1232 22nd Street N.W.
Washington, D.C.
20037-1202
(202) 223.2226
1 (800) 231.4222

Osteoporosis
Bone
Density

The only sure way to determine bone density and fracture risk for osteoporosis
is to have a bone mass measurement (also called bone mineral density or BMD test).

Your doctor can help you determine whether you should have a BMD test. NOF Guidelines indicate, BMD testing should be performed on:

  • All women aged 65 and older regardless of risk factors*

  • Younger postmenopausal women with one or more risk factors (other than being white, postmenopausal and female).

  • Postmenopausal women who present with fractures (to confirm the diagnosis and determine disease severity).

*Note: Medicare covers BMD testing for the following individuals aged 65 and older:

  • Estrogen deficient women at clinical risk for osteoporosis

  • Individuals with vertebral abnormalities

  • Individuals receiving, or planning to receive, long-term glucocorticoid (steroid) therapy

  • Individuals with primary hyperparathyroidism

  • Individuals being monitored to assess the response or efficacy of an approved osteoporosis drug therapy.

Medicare permits individuals to repeat BMD testing every two years.

There are several ways to measure bone mineral density; all are painless, noninvasive and safe and are becoming more readily available. In many testing centers you don't even have to change into an examination robe.

The tests measure bone density in your spine, hip and/or wrist, the most common sites of fractures due to osteoporosis. Recently, bone density tests have been approved by the FDA that measure bone density in the middle finger and the heel or shinbone. Your bone density is compared to two standards, or norms, known as "age matched" and "young normal." The age-matched reading compares your bone density to what is expected in someone of your age, sex and size. The young normal reading compares your density to the optimal peak bone density of a healthy young adult of the same sex.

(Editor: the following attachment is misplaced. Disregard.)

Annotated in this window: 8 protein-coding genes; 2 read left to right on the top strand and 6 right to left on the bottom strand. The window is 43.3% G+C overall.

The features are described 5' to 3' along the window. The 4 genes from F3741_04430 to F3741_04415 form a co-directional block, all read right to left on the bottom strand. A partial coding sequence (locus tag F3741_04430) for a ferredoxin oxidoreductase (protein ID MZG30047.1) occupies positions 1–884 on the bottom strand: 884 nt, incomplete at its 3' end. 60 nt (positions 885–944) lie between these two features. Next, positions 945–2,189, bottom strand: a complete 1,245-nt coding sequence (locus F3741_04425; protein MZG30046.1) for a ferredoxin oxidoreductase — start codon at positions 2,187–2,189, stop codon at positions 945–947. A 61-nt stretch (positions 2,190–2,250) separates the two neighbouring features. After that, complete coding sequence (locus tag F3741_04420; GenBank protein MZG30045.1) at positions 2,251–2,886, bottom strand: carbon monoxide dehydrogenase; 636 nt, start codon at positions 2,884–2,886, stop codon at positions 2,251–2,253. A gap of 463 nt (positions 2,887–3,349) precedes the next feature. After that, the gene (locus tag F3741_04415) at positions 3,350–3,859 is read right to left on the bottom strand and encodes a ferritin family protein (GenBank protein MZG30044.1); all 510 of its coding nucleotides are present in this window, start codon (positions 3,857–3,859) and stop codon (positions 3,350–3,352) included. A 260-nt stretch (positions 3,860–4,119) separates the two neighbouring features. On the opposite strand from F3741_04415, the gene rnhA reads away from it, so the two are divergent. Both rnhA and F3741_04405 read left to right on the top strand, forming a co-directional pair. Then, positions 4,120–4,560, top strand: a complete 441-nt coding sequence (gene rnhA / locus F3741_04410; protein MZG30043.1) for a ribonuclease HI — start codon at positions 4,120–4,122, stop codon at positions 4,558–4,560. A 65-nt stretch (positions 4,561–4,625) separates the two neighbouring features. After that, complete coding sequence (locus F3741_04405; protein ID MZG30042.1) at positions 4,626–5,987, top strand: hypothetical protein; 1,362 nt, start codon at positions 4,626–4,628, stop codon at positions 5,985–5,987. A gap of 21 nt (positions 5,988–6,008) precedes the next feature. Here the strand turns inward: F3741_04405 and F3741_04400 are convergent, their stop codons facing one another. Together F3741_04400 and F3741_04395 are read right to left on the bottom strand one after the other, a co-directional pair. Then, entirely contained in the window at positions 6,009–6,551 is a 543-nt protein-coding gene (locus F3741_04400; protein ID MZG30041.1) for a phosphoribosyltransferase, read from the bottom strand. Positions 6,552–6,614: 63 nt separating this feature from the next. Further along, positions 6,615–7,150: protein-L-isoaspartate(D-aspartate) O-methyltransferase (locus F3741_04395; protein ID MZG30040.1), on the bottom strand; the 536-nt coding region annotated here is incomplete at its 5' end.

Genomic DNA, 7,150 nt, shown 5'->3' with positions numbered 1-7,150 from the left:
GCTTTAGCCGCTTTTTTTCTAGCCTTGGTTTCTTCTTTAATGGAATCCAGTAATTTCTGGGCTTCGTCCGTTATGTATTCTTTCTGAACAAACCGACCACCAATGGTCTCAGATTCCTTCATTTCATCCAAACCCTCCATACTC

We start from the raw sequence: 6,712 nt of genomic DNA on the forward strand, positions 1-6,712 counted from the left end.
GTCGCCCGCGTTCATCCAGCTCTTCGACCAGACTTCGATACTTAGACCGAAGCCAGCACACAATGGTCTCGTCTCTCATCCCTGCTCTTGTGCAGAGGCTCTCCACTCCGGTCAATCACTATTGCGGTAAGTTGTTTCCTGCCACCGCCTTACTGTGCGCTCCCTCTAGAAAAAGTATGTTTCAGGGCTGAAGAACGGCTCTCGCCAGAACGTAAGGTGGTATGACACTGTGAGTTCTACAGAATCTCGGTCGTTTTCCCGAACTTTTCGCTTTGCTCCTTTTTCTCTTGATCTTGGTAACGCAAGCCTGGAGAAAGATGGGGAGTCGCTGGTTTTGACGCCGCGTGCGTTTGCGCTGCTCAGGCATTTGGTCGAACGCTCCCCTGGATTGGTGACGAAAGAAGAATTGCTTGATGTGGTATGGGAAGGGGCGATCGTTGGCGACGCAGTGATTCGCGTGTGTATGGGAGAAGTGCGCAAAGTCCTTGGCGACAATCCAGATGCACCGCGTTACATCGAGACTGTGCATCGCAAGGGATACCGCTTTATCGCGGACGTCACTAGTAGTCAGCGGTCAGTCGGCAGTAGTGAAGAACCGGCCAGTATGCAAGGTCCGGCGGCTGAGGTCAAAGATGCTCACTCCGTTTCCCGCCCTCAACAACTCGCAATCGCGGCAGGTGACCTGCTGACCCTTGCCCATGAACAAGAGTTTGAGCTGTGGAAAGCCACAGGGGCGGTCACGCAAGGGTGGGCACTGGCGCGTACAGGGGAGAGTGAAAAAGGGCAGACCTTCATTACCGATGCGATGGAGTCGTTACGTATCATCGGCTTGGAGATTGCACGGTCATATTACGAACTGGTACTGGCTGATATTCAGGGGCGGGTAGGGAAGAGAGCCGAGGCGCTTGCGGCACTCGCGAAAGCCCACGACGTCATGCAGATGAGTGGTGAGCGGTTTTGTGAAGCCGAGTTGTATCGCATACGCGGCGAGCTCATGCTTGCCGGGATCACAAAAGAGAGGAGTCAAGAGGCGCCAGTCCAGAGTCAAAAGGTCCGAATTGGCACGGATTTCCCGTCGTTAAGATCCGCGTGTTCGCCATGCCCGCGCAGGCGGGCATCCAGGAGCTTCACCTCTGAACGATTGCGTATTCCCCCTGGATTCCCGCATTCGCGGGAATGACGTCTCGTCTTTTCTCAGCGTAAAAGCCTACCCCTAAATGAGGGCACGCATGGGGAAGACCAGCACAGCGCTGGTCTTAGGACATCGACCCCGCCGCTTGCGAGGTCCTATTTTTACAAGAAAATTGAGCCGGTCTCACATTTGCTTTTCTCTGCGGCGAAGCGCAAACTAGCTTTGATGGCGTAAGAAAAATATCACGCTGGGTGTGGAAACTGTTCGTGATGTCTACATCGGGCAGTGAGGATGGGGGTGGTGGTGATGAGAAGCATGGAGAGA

The information from a bone density test enables your doctor to identify where you stand within ranges of normal and to determine whether you are at risk for fracture. In general, the lower your bone density, the higher your risk for fracture. Test results will help you and your doctor decide the best course of action for your bone health.

Types of BMD Tests

There are several different machines that measure bone density. Central machines measure density in the hip, spine and total body. Peripheral machines measure density in the finger, wrist, kneecap, shin bone and heel.

  • DXA (Dual Energy X-ray Absorptiometry) measures the spine, hip or total body;

  • pDXA (Peripheral Dual Energy X-ray Absorptiometry) measures the wrist, heel or finger;

  • SXA (single Energy X-ray Absorptiometry) measures the wrist or heel;

  • QUS (Quantitative Ultrasound) uses sound waves to measure density at the heel, shin bone and kneecap.

  • QCT (Quantitative Computed Tomography) most commonly used to measure the spine, but can be used at other sites;

  • pQCT (Peripheral Quantitative Computed Tomography) measures the wrist;

  • RA (Radiographic Absorptiometry) uses an X-ray of the hand and a small metal wedge to calculate bone density;

  • DPA (Dual Photon Absorptiometry) measures the spine, hip or total body (used infrequently);

  • SPA (Single Photon Absorptiometry) measures the wrist (used infrequently);

With the information obtained from a BMD test, you and your doctor can decide what prevention or treatment steps are right for you. BMD tests cannot stand alone; they should always be a part of a complete medical workup supervised by a knowledgeable doctor.

Learn more about reading the results of a BMD test.

Copyright 2008 National Osteoporosis Foundation. All Rights Reserved.
Please read our legal disclaimer, privacy statement and reprint policy.
To report problems with this site, please contact: